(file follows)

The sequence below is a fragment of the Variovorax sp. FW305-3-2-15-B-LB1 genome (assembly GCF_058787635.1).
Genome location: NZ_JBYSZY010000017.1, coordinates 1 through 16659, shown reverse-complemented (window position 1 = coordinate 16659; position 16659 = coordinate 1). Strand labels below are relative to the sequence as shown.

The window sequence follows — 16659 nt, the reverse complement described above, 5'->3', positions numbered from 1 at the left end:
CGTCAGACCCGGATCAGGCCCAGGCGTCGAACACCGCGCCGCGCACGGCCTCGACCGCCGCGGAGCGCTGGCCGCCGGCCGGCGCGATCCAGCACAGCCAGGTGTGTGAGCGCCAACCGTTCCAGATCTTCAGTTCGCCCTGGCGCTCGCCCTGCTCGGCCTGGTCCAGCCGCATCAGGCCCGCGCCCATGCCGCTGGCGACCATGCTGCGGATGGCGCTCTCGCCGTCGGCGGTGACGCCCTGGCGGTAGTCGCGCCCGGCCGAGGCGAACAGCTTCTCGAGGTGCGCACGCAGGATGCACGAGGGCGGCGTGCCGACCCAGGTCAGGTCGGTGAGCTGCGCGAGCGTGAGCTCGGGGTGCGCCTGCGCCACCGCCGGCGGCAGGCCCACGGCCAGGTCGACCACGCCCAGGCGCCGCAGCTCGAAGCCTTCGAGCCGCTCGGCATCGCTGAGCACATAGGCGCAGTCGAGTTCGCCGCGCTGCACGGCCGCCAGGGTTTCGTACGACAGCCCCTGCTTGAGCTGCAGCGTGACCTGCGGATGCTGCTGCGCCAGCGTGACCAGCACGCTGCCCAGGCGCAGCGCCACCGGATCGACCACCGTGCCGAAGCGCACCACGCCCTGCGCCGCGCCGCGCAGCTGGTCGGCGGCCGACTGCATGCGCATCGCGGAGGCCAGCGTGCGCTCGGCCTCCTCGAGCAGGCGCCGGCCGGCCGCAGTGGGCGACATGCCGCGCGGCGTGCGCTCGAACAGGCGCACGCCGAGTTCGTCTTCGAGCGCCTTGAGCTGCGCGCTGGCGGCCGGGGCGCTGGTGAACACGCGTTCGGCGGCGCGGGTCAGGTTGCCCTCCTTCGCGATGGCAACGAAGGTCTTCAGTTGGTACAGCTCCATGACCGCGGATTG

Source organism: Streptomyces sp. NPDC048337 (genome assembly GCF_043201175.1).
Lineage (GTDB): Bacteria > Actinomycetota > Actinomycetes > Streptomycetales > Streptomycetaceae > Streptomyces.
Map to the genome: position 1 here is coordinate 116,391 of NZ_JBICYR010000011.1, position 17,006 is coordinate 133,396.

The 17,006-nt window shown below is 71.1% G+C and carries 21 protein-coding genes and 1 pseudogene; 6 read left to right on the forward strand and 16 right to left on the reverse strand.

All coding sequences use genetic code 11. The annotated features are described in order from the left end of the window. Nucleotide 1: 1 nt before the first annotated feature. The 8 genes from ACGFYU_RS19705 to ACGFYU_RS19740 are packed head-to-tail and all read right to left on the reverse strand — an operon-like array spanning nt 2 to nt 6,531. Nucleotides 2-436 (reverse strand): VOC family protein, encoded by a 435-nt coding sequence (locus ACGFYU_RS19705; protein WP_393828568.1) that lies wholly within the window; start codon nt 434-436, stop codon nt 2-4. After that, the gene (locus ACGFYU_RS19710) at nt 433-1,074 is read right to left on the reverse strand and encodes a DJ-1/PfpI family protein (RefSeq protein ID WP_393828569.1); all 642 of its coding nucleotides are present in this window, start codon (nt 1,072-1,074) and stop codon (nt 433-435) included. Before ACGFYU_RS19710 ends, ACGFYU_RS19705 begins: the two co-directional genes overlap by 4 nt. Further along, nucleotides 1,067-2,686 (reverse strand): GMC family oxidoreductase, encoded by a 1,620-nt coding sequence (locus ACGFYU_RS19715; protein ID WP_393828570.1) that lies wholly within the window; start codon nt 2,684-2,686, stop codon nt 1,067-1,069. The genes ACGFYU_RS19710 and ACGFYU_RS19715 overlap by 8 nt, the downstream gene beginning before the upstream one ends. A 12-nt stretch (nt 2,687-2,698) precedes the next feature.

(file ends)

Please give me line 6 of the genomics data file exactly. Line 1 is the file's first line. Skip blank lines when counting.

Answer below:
Lineage (GTDB): Bacteria > Actinomycetota > Actinomycetes > Streptomycetales > Streptomycetaceae > Streptomyces.